It is a matter of common observation and experience that great distress causes loss of appetite and therefore occasions abstinence from food. Hannah, who was greatly distressed on account of her childlessness, “wept, and did not eat” (1 Sam 1:7). Violent anger produces the same effect (1 Sam 20:34 ). According to 1 Ki 21:4, Ahab, “heavy and displeased” on account of Naboth’s refusal to part with his estate, sulked and “would eat no bread.” Fasting, originally the natural expression of grief, became the customary mode of proving to others the inner emotion of sorrow. David demonstrated his grief at Abner’s death (2 Sam 3:35) by fasting, just as the Psalmist indicated his sympathy with his adversaries’ sorry plight in the same way ( Ps 35:13). In such passages as Ezr 10:6; Est 4:3, it is not clear whether fasting is used in its religious significance or simply as a natural expression of sorrow (compare also Lk 5:33 and see below). This view explains the association of fasting with the mourning customs of antiquity (compare 1 Sam 31:13; 2 Sam 1:12). As fasting was a perfectly natural and human expression and evidence of the subject’s grief, it readily claimed a place among those religious customs whose main object was the pacification of the anger of God, or the excitement of His compassion. Any and every act that would manifest the distressful state of the suppliant would appeal to the Deity and move Him to pity. The interesting incident recorded in 2 Sam 12:16-23 suggests the twofold significance of fasting as a religious act or a mode of appealing to the Deity and as a funeral custom. David defends his fasting before and not after the child’s death on the ground that while the child was alive David’s prayer might be answered. His fasting was intended to make his petition effectual (compare also 1 Ki 21:27; Ezr 8:21; Est 4:16). Occasionally fasting was proclaimed on a national scale, e.g. in case of war (Jdg 20:26; 2 Ch 20:3) or of pestilence ( Joel 1:13 f). Fasting having thus become a recognized mode of seeking Divine favor and protection, it was natural that it should be associated with confession of sin, as indisputable evidence of penitence or sorrow for sin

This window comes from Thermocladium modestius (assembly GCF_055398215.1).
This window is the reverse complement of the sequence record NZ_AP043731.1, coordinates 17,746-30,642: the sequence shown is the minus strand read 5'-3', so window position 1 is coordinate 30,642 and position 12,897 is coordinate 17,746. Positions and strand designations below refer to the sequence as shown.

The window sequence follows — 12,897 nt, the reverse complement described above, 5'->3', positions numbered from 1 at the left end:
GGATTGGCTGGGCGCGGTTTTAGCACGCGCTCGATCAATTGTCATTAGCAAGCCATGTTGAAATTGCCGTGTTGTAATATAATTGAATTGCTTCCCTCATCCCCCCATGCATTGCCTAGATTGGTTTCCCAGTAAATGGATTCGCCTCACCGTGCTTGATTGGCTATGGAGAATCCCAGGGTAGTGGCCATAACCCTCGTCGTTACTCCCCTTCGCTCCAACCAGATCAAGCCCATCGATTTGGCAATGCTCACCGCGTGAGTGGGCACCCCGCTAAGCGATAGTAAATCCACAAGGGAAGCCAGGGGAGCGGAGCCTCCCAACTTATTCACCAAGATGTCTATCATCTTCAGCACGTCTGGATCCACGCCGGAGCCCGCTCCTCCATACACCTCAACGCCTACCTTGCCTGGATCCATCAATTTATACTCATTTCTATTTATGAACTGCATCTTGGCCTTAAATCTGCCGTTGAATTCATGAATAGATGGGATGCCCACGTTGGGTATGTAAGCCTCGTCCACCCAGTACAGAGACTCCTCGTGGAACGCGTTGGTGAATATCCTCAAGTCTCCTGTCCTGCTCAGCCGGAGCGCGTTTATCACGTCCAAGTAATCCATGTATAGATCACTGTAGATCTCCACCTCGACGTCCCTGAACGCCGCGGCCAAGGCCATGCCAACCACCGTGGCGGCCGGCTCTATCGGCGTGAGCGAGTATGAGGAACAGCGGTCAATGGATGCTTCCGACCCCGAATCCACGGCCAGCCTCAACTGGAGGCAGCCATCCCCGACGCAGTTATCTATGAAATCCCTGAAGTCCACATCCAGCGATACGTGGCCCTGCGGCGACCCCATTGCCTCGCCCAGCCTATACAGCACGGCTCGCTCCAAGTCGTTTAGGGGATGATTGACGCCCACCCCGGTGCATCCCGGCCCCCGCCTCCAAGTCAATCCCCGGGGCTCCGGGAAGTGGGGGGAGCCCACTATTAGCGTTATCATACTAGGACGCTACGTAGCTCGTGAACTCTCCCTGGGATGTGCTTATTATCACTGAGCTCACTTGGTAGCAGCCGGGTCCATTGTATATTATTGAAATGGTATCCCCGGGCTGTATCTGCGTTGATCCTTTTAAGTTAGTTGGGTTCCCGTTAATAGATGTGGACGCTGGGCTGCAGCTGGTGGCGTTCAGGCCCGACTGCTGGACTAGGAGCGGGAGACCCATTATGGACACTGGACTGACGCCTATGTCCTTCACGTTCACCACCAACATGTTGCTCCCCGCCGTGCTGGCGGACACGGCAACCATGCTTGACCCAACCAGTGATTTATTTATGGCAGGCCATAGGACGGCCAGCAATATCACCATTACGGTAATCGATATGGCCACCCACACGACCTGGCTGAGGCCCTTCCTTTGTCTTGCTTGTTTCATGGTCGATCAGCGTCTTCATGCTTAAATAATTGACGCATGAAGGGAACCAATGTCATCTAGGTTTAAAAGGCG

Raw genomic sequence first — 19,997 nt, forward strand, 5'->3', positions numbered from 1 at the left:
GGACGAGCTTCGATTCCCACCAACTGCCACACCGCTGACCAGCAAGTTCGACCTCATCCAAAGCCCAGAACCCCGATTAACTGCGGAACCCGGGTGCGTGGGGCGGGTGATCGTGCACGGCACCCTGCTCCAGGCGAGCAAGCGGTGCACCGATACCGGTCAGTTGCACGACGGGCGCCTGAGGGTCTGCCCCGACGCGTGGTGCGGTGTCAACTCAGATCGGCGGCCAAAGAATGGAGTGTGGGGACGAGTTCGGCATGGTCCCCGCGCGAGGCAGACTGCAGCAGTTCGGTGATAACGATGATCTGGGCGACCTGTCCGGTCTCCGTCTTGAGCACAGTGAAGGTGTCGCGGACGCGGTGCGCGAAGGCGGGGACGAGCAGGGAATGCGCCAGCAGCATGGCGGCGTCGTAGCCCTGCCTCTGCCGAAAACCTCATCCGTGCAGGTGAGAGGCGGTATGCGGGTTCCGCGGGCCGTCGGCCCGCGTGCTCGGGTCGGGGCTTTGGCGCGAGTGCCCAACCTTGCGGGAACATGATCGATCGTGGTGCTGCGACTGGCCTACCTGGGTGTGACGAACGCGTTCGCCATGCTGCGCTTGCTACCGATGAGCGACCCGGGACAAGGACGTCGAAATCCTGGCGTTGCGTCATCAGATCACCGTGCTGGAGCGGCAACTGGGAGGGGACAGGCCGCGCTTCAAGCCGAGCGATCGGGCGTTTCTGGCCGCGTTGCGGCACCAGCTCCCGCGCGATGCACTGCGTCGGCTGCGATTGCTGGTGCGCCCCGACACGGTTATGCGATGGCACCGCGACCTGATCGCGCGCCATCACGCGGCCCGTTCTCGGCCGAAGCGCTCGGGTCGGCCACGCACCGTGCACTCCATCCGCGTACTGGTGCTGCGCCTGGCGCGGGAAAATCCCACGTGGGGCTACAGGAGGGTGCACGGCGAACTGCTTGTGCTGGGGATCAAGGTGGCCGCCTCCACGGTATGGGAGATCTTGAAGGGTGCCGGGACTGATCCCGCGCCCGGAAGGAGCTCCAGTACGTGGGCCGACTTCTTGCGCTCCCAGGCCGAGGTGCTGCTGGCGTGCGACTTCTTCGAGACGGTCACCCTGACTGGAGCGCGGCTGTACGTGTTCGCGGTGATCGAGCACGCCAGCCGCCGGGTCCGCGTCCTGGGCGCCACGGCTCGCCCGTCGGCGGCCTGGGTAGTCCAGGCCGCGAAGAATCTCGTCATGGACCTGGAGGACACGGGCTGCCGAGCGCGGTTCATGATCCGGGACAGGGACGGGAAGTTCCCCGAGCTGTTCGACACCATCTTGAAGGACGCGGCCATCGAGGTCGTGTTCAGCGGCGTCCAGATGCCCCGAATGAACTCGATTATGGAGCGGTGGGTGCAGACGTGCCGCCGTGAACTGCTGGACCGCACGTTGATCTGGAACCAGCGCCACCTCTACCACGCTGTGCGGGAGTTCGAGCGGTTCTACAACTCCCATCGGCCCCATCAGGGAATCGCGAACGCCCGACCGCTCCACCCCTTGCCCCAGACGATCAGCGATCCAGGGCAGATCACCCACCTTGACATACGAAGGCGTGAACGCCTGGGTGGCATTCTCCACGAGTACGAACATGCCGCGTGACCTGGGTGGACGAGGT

In the Sermon on the Mount in Matthew 6, when Jesus spoke first about praying and then about fasting, He used similar language in talking about both topics. The main difference is that when He talked about praying, He included a pattern of prayer that we call the Lord’s Prayer. But I think there is a basic parallel between fasting and praying, and I’ll point out two aspects of it. We all know we can pray as individuals, and most of us are also familiar with praying in groups. Group praying we usually referred to as a prayer meeting. Individual praying is what we do when we’re by ourselves. I believe there is the same distinction in fasting: there is group fasting, where people fast together; and there is individual fasting, where a person fasts on his own. We are also familiar with two kinds of prayer: regular prayer at a set time each day, and special times of prayer when the Holy Spirit leads us to take extra time beyond our usual pattern of prayer for a special need. The same, I believe, is true of fasting. I think fasting should be a regular practice in the life of every disciplined Christian. But beyond those regular times of fasting, there are times when the Holy Spirit leads us to give additional emphasis to fasting.
So we see that there is a parallel between praying and fasting. Just as there is individual prayer and collective prayer, so there is also individual fasting and collective fasting. Just as there are normal patterns of prayer and there are times of special prayer, so there should be normal patterns of fasting in the life of every Christian and there should be special times of fasting as the Holy Spirit leads. “EXPERIENCING GOD’S POWER” a book aspect is written by DEREK PRINCE

firezone Asked question January 12, 2022